To the southeast, Macedonia recently dodged yet another ethnic crisis with the defeat of a controversial referendum. Angry over a proposed redistricting law that had been agreed to in closed talks between the ethnic Albanian and Macedonian parties in government and that transferred local control to Albanians in a number of towns, thousands of ethnic Macedonians forced a plebiscite. Had the referendum passed and the new law (which went into effect in August) been defeated, it would have called into question a key plank of the 2001 Lake Ohrid peace accord--and would have undermined the Albanian minority's commitment to the country's unity. The furor over the referendum was a reminder of how polarized Macedonia remains, a fact exacerbated (as in much of the region) by the stagnant economy. Although Macedonian and Albanian political parties have been able to work together, they have failed to translate their accommodation into a wider dialogue. Previously oppressed Albanians now dominate much of the western reaches of the country, leaving Macedonians there bitter and fearful. Criminal gangs roam with impunity. With their deep links to neighboring Kosovo, most Albanians in Macedonia are deeply impassioned about its status. As some irresponsible politicians threaten to secede over Kosovo, a move that would trigger another war, the Macedonian government gamely insists that its security will be unaffected by a decision on its neighbor's status. But uncertainty over Kosovo's status is weakening public confidence in the stability of Macedonia.


Despite the region's obvious lack of progress, foreign diplomats have remained relentlessly upbeat. Western officials regularly tout Bosnia, Kosovo, Macedonia, and Serbia as success stories, assuring themselves and the press that economic development and the prospect of EU membership have swept aside the messy national, ethnic, and territorial disputes of the past. Reality, however, keeps intruding. Last March, ethnic riots in Kosovo (sparked by a rumor that Serbs had chased Albanian youths to their deaths) caught international officials by surprise. Some 50,000 Albanians took part in the disturbances, leaving a score dead, hundreds wounded, and a few thousand more Serbs expelled from their homes in Albanian areas. In July, rioting in Macedonia (over the proposed redistricting law) exposed the glaring ethnic divisions in a country whose problems had been prematurely pronounced solved.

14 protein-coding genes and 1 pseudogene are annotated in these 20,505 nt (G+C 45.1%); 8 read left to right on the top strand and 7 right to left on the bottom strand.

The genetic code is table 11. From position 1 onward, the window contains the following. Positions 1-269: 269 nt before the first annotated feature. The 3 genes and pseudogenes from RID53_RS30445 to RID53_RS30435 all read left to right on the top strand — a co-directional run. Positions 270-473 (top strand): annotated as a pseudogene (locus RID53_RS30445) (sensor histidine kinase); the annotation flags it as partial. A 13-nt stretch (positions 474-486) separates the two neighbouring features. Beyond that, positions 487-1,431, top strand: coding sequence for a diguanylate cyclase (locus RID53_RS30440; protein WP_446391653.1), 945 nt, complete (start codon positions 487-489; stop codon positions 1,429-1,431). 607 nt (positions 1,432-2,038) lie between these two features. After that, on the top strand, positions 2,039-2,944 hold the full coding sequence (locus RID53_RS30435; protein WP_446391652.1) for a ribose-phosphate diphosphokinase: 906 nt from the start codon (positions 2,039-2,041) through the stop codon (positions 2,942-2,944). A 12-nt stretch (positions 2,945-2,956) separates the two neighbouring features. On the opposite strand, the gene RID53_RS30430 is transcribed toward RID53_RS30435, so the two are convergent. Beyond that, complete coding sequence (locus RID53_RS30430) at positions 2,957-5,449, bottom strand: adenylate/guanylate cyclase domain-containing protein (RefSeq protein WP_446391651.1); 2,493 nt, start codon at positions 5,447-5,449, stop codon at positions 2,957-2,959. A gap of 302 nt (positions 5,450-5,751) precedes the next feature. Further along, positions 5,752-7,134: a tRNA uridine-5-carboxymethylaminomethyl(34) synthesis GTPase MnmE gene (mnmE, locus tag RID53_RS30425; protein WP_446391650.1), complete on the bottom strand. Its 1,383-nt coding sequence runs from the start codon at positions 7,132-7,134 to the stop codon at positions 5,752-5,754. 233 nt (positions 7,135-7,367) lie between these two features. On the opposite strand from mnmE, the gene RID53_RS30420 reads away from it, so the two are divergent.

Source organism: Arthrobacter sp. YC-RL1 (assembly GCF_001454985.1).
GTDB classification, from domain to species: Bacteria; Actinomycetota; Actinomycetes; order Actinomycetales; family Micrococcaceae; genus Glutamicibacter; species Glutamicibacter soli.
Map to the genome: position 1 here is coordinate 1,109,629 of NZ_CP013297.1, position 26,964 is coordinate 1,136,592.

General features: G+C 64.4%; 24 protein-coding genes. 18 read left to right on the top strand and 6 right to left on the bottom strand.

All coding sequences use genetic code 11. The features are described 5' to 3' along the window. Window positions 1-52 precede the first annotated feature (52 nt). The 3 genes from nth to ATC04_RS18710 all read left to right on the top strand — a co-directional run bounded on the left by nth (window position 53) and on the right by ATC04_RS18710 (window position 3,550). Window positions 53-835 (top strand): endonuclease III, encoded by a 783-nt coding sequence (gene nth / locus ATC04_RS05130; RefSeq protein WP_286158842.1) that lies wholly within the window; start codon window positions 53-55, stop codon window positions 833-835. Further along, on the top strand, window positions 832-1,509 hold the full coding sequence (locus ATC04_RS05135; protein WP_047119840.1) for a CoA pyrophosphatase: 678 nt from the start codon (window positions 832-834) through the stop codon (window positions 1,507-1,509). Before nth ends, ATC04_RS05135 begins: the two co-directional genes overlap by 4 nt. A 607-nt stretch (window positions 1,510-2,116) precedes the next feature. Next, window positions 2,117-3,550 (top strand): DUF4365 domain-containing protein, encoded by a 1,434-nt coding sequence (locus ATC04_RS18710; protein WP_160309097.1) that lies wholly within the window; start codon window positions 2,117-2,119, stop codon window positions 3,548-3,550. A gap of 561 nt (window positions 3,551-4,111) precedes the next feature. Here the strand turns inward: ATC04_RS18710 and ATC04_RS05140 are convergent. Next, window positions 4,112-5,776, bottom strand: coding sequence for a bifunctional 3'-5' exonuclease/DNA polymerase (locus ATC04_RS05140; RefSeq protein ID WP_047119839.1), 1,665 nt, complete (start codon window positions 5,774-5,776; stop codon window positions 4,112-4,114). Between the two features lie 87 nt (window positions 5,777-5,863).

The highly regarded international representative in Bosnia, Paddy Ashdown, brags that the country has moved from the "Dayton era" of reconstruction to a "Brussels era" of integration into the EU and NATO. But it is the "Dayton era" refusal of Serbs to hand over war-crimes suspects that has kept the country out of even NATO's Partnership for Peace. In fact, none of the Balkans' conflict-affected countries has yet become a full NATO member. Similarly, despite legislative efforts, only Croatia has come close to joining the EU.

Bestowing EU candidacy on countries such as Macedonia would trigger badly needed foreign investment, but Brussels has demanded wholesale legal and economic reform as a precondition. Some of the countries have tried to comply, but their measures have yet to correct pernicious structural problems. Excessive state employment, obsolete technology, shadowy ownership, and poor transportation links leave most former Yugoslav economies utterly uncompetitive with Europe. Meddling by the EU has kept Serbia and Montenegro's two divergent economies locked in an inefficient union. Instead of benefiting from access to European markets or trading within the region, Balkan countries suck in high-value EU imports while selling off their few choice assets. Pervasive corruption, high levels of unemployment, and weak courts have left many people disillusioned with and disengaged from politics and public institutions. Most young Serbs, Croats, Bosnian Muslims, Montenegrins, Macedonians, and Albanians hope to leave the region; so far, only Europe's strict visa regime has prevented more of them from doing so. Those who stay seem as inclined to nationalist bigotry as their parents.